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Good news for MB, it marks the beginning of urea injection.

STUTTGART, Germany — Mercedes-Benz on Thursday announced that it is "continuing its diesel initiative in the U.S." with the debut of the 2009 GL320 Bluetec, ML320 Bluetec and R320 Bluetec. The trio will go on sale in the fall in all 50 states. The news means that everyone in the U.S. will soon have access to a Mercedes-Benz SUV equipped with a diesel engine.

"These vehicles now have a urea injection [called AdBlue] which makes them 50-state [compliant]," Rob Moran, Mercedes-Benz USA spokesman, told Inside Line. "Bluetec enables a diesel to be as clean as a gas engine, in simple terms. For 2009, those SUVs become available in 50 states and become Bluetec, not CDI models. CDI is the 2008 model that is only available to be registered in 42 states."

Moran said the Bluetec versions will "get about the same fuel economy as the CDI versions.... The engine is the same, but there are exhaust system and software changes," he noted. "They have a reservoir of fluid in the trunk which is injected into the exhaust and causes a chemical reaction, making it clean. That fluid is now certified by the EPA. That is the big news here."

The three Bluetec diesel SUVs are powered by a 3.0-liter V6 that delivers 211 horsepower and 398 pound-feet of torque. The engine is linked to a 7G-Tronic seven-speed automatic transmission. Mercedes-Benz said the GL320 Bluetec returns 17 mpg in city driving and 23 mpg on the highway. The ML320 Bluetec and R320 Bluetec return 18 mpg in the city and 24 mpg on the highway.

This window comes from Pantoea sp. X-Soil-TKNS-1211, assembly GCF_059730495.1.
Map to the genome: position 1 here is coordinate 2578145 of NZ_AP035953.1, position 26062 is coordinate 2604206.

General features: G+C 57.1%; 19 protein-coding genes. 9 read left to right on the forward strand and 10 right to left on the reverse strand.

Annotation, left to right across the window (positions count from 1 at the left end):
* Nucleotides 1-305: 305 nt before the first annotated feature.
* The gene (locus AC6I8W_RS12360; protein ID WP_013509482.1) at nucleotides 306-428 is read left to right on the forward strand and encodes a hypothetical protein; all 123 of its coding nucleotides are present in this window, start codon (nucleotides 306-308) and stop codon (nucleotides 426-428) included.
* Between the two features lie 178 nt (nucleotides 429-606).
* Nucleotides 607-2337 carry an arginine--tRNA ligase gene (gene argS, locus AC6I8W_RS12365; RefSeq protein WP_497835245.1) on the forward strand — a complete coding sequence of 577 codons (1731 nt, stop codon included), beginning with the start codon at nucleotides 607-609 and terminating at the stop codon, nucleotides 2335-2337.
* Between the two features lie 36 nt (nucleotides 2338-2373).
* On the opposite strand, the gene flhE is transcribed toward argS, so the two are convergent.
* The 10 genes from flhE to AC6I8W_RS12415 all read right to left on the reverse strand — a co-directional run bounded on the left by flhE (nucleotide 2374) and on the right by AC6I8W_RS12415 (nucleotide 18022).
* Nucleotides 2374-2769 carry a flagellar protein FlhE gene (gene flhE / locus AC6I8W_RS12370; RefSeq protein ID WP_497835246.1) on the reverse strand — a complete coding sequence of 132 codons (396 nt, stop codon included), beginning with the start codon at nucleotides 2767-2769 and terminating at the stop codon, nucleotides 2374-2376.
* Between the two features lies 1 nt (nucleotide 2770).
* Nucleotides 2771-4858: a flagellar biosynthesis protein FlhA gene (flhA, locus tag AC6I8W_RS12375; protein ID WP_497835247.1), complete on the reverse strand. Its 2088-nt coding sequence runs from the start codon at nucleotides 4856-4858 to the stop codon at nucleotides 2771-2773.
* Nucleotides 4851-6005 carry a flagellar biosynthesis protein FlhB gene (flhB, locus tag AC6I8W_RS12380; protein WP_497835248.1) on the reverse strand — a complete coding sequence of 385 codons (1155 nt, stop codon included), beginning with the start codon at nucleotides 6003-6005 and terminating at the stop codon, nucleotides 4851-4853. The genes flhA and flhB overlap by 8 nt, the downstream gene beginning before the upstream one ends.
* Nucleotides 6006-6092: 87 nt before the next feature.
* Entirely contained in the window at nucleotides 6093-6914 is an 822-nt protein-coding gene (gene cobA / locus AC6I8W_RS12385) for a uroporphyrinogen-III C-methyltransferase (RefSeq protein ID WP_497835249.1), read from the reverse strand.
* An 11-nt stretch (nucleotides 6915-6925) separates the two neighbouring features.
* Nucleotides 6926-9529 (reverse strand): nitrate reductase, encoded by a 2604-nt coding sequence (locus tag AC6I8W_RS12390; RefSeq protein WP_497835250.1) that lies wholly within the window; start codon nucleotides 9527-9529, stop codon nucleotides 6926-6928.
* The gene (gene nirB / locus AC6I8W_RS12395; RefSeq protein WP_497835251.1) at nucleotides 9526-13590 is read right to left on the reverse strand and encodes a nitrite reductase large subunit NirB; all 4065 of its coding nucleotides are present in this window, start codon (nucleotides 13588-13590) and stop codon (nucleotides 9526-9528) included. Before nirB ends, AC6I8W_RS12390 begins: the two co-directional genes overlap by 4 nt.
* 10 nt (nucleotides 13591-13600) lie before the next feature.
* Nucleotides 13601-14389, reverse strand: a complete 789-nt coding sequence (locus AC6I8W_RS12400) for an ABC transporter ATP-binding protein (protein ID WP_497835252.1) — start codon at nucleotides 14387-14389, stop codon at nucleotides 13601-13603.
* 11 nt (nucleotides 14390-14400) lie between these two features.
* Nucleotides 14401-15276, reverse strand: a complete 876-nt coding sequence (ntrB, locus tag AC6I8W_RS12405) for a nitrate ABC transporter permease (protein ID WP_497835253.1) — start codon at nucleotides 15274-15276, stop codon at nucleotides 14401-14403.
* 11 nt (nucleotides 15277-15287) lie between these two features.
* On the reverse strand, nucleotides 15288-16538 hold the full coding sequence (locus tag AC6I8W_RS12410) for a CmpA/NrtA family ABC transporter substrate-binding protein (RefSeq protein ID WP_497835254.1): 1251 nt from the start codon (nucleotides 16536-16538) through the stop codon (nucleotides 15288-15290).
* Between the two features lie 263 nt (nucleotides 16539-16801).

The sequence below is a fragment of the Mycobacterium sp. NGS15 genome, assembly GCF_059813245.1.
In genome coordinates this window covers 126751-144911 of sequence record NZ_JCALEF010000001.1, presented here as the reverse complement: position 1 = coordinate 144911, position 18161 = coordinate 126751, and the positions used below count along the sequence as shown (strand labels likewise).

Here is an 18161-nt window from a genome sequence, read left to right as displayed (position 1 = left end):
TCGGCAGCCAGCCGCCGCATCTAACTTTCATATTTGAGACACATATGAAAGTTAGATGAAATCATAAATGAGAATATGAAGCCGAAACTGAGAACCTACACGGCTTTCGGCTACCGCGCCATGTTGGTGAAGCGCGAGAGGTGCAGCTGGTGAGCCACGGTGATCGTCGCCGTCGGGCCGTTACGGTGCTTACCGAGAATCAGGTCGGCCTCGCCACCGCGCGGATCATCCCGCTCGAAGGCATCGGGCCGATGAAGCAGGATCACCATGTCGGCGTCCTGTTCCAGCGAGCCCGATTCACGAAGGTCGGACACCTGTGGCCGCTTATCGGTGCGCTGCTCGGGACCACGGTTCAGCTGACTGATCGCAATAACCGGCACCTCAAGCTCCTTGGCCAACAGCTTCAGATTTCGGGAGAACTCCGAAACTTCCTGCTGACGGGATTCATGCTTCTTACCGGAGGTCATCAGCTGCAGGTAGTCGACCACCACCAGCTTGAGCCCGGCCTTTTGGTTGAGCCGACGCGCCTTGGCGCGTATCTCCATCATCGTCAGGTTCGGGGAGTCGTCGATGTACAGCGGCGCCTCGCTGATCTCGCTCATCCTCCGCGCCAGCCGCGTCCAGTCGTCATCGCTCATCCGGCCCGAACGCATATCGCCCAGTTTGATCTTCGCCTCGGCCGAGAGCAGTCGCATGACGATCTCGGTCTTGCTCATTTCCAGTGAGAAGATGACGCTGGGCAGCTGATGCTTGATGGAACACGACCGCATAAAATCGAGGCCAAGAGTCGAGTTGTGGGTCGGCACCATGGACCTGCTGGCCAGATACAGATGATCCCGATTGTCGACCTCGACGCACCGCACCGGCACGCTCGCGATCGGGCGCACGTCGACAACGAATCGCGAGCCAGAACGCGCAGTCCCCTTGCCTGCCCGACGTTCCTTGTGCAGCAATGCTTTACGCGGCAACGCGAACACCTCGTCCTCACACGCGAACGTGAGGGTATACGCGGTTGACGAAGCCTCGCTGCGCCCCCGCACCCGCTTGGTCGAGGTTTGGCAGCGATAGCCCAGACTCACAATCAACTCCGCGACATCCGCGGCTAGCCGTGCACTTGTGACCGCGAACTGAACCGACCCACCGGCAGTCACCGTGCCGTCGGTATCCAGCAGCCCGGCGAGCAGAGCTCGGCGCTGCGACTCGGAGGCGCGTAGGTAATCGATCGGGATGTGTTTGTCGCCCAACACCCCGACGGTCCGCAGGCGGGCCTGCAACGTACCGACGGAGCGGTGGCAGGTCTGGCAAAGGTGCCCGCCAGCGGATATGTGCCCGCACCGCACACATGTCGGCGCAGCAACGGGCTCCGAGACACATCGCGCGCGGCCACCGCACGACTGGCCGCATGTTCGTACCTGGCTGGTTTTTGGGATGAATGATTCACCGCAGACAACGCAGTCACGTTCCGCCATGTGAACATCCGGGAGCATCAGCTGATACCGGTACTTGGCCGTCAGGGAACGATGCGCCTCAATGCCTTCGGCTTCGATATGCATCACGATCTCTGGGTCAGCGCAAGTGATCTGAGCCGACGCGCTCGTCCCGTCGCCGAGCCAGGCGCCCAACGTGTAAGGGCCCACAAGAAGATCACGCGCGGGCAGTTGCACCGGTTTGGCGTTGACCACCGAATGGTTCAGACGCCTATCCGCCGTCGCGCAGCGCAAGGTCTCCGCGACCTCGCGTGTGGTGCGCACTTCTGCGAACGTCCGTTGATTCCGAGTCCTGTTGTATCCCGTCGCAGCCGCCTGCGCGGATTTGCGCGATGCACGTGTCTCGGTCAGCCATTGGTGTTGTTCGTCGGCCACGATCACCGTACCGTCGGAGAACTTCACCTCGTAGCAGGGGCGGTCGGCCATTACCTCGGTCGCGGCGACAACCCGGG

Moran said pricing on the Mercedes-Benz Bluetec SUVs will be announced in September
http://www.edmunds.com/insideline/do/News/articleId=125188
 
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IMO, trucks need to get emissions instead of worrying about the few diesel passenger cars out there.
 

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IMO, trucks need to get emissions instead of worrying about the few diesel passenger cars out there.
+1, I don't have any hard numbers but I'm sure diesel trucks put out more emissions than diesel passenger cars. I'm not saying that passenger cars should be exempt, but that diesel trucks should have more emissions controls.
 
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